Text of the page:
Beef liver tops most lists as the food with the highest level of cholesterol. But many studies also tout many benefits of organ meats as well.
Any full-fat dairy product contains high levels of saturated fat. But recent studies have identified lots of benefits, too, prompting heavy cream to be accepted as part of the keto diet. If your cholesterol is high, however, these should be used sparingly.
Related: What is the Keto Diet?
Though it’s not quite as high as heavy cream, whole milk does contain saturated fat. Adults should opt for a lower-fat option, especially if you’re concerned about your cholesterol level.
Like several foods on this list, cheese can be a healthy food. But if you’ve received news that your cholesterol is high, consider cutting back and making high-quality cheese an occasional indulgence.
Aside from using sub-par ingredients, most fast food is made with low-quality meat with high fat content. And many menu items are fried as well, making fast food a poor option when it comes to keeping your cholesterol low.
Butter is full of saturated fat, making a plant-based substitute a great option. And many of them taste exactly like butter, so you won’t be missing a thing!
This greasy, cheesy, meaty option is clearly a cholesterol nightmare.
Pizza is one of the worst foods for cholesterol for the same reasons listed above. If you’re a pizza lover, consider switching from a supreme pizza to a lighter option, like margherita pizza. Or make it at home to skip some of that extra oil and cheese that comes with delivery pizza.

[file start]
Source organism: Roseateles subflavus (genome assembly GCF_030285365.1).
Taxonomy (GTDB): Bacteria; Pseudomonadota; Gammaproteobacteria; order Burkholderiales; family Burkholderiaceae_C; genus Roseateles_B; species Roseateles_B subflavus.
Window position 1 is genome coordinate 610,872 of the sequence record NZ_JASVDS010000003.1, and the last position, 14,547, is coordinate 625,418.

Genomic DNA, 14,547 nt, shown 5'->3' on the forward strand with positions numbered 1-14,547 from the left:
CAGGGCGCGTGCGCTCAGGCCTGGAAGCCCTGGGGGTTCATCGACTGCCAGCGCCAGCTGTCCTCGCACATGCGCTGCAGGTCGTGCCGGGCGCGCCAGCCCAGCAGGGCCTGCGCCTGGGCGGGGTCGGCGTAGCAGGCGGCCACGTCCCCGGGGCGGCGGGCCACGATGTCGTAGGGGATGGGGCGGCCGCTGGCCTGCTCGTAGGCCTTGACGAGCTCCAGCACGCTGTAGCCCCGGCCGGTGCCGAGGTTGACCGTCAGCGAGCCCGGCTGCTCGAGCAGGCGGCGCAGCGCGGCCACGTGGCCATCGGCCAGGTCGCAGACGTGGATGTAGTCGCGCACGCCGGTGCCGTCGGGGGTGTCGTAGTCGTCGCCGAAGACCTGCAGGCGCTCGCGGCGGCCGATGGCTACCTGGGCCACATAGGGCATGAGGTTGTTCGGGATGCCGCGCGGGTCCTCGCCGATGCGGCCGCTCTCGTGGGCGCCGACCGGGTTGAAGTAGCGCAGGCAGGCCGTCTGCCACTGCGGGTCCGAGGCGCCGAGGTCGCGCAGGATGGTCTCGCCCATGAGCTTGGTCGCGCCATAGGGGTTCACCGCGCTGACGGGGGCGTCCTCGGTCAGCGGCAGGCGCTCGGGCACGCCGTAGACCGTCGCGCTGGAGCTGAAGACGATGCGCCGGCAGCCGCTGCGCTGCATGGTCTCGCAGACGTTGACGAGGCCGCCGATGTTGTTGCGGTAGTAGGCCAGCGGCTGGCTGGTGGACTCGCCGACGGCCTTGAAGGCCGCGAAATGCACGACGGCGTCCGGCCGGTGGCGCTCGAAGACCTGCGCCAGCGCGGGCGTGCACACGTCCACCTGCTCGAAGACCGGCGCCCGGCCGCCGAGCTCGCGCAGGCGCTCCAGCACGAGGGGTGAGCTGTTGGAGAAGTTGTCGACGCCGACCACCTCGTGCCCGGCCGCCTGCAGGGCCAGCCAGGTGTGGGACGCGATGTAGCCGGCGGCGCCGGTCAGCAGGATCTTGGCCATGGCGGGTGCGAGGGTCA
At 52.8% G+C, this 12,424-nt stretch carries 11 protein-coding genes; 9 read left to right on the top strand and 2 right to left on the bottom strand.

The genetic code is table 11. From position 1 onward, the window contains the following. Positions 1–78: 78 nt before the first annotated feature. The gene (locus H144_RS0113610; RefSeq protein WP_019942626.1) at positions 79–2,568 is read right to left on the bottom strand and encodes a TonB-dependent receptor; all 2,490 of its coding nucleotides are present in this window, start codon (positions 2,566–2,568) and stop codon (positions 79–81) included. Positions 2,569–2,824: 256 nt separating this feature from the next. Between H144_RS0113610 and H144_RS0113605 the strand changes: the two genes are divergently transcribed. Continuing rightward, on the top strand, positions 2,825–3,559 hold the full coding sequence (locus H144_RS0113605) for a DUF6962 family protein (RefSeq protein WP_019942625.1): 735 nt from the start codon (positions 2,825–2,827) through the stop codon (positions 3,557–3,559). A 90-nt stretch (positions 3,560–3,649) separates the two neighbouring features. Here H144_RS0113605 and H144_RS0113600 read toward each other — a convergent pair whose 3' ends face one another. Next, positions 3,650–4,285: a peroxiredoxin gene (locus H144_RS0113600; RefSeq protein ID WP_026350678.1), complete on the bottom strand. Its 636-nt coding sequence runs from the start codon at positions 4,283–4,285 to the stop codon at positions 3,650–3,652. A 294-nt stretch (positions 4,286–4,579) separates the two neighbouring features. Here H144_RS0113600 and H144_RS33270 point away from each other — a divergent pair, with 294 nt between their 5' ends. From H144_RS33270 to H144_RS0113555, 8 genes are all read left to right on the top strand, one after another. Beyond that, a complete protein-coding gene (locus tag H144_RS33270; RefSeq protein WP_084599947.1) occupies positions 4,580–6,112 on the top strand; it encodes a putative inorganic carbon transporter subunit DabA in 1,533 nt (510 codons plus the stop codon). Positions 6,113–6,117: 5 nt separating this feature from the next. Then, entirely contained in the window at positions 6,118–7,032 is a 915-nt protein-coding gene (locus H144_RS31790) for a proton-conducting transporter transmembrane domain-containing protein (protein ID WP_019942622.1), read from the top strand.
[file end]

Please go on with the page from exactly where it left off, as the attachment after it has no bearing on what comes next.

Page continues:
palm oil is synonymous with trans fats, and it’s in just about every packaged food you can buy. So limit your intake of packaged or processed food to cut back on the saturated and trans fats found in palm oil.
Lamb has a surprising amount of cholesterol, clocking in higher even than most cuts of beef.
A healthy food and a great way to add protein to your diet, eggs unfortunately also have super high levels of cholesterol; one of the highest among any food. “Take note that not all foods high in cholesterol, such as eggs, are bad for our health,” says Williams. If you want to health benefits of eggs without harming your cholesterol, try eating them in moderation—maybe one or two a week.
You might think seafood would be a good alternative to beef or chicken, but squid actually has high levels of cholesterol. That makes your fried calamari appetizer a double whammy for your cholesterol levels.
Organ meats are notoriously high in cholesterol, with chicken livers clocking in near the top.
Red meat gets a bad rap, but studies show that white meat contains just as much, if not more, cholesterol.
Next, here are 7 lifestyle changes you can make for a healthier heart.
Megan Wong, RD, nutritionist with AlgaeCal
Ava Williams, MD, board-certified Internal Medicine physician
Centers for Disease Control and Prevention: High Cholesterol Facts
Journal of Nutrition: "Corn Oil Lowers Plasma Cholesterol Compared with Coconut Oil in Adults with Above-Desirable Levels of Cholesterol in a Randomized Crossover Trial"
New England Journal of Medicine: :Effects of different forms of dietary hydrogenated fats on serum lipoprotein cholesterol levels"
UCSF Health: Cholesterol Content of Foods
PLoS One: "Fast Food Intake Increases the Incidence of Metabolic Syndrome in Children and Adolescents: Tehran Lipid and Glucose Study"
PLoS One:"Systematic review of palm oil consumption and the risk of cardiovascular disease"
Harvard Medical School: When it comes to cholesterol levels, white meat may be no better than red meat—and plant-based protein beats both